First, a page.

However, this is about the time, when you should graduate from caring about beauty as a standard applied by the world outside, and shift it to rightful mental space: feeling good. Do take care of your beauty, in the ways that make you happy and comfortable. Pay mind to your own confidence, and aim to build that from the inside. Which things make you feel the best? Do them.

Bear in mind, that life with children is the life of interruptions. Don’t loose heart if you have wet nails when baby wakes up, and now you have to paint them all over again when she naps next. It recently took me three days to finish buffing my nails, they do look amazing now though. Count every single win and pat yourself on the back. You are worth every ounce of pampering you can manage, and more.

I will dedicate a whole article to my own priorities and beauty goals and regiments.

Closing Remarks

The new motherhood phase, all circumstances and factors favoring, can present like mother natures perfect, mild, hypomania, with the key difference of a voluptuous appetite (this time round, I didn’t get that, but that is a story for another day).  You are a super human right now. Bask in it!!

First Two Weeks Post Partum. Rest. Rest. Rest. Aaaaaaarrg!

I am a doer.

It becomes evidently very clear to me that using ones body is a privilege. A divine one, that for a short period after a surgery, one must delegate and accept every ounce of help offered. I am so blessed to have had so much help. The whole hospital team was very caring. My hubby, first born daughter and dm helped me through the whole home stay.

Despite all of this, being dependent on others for everything was so emotionally draining for me. I’m used to being the matriarch, the one who sorts out things, the helplessness aspect of recuperating really frustrated me. It had to be done.

The healing process after my second CS was much, much more painful. I didn’t see it coming. This, in combination with not being able to quickly get myself a glass of water left me in a mental state, where I felt I would never recover. My anxiety grew to be its own monster. My usual remedy, of trying to do something about whatever is making me anxious, was impossible to implement. This called on a situational depression, in combination with the anxiety, they conspired to give me a hard time.

One of the greatest sources of anxiety was this: “Is the milk enough”. Breast feeding is interesting, because you can’t tell for sure if it is working adequately, until the baby is full and asleep. When there is less milk, its possible to sit and Nurse, for hours, most of which you are thinking “Shes just about to drop off…”. Hours of ‘she’s just about to drop off’ in combination with a hugely unfinished to do list, it was mentally taxing and emotionally unnerving.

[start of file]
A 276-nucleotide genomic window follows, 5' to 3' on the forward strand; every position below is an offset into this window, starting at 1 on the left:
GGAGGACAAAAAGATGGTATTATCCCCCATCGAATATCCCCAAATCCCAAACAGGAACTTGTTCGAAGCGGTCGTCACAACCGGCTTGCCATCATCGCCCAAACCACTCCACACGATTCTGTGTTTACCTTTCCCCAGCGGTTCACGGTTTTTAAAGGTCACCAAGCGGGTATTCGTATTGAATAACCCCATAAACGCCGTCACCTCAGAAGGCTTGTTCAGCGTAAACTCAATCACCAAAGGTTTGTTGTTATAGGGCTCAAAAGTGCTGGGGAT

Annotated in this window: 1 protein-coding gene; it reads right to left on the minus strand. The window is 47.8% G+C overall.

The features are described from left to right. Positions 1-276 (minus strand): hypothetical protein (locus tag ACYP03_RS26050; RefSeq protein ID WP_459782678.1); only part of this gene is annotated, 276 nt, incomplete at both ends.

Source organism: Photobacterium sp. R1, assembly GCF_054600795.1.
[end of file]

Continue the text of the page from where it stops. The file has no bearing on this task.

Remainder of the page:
Due to these factors, the first few weeks from the hospital, involved a lot of tears. I cried buckets, whenever I could be sure of some privacy. Between tears, I prayed prayers of gratitude, and I began to promise myself something:

“This body, and it’s movements are not a given. The restrictions I had were not even as limiting as some conditions can be. I myself will use my body, to the best of my ability, I will move, and live in it, to its full capacity, for as long as I can.”

I used the waiting period to work up the resolve for consistent exercising as soon as it is allowed and comfortable.

My first two weeks were fully overwhelming emotionally, I had extreme relief, tension, gratitude, fear and all of the in betweens too.

We moved house, during my pregnancy, my nesting and home organizing were greatly affected by having very limited energy. This meant that right after delivery, this was another task on my mind. The sitting room still had boxes in it. Boxes I wanted to go through carefully and put away in a way that made for easy retrieval. I was busy during all my  waking hours and yet feeling like I was achieving nothing. People wanted to see the baby, and I couldn’t imagine letting them see the house.

Babies clothes were meticulously disinfected and folded like a tidy filing cabinet, mine on the other hand have not even been organised since I moved in. I think it is something quite common, for mothers to put themselves last. I am working on it, it is not as simple as one may think to put oneself first when there are those who are depending on you.

The main purpose of this article is to let new mums know one thing. It is ok, for the way you feel when your baby first arrives, to be complicated. People stop asking how you are, and the standard greeting turns into “Hows the baby?” If you answer any negative responses  at this time, people will judge you. “You should be grateful” sits at the tip of tongues, waiting to come greet you. It is simply, not that simple.

Emotions are influenced by two main things. Environmental factors, and biochemical factors. Giving birth upsets both these factors. Consequently, the emotions one goes through right after delivery can be enormous and founded. The world may not understand, but I do Mama. All your concerns and fears will likely be dismissed as “being negative” by people who just don’t have the time or empathy to understand how you feel. You are not. You are simply planning for the worst, as a mothers instincts demand of her.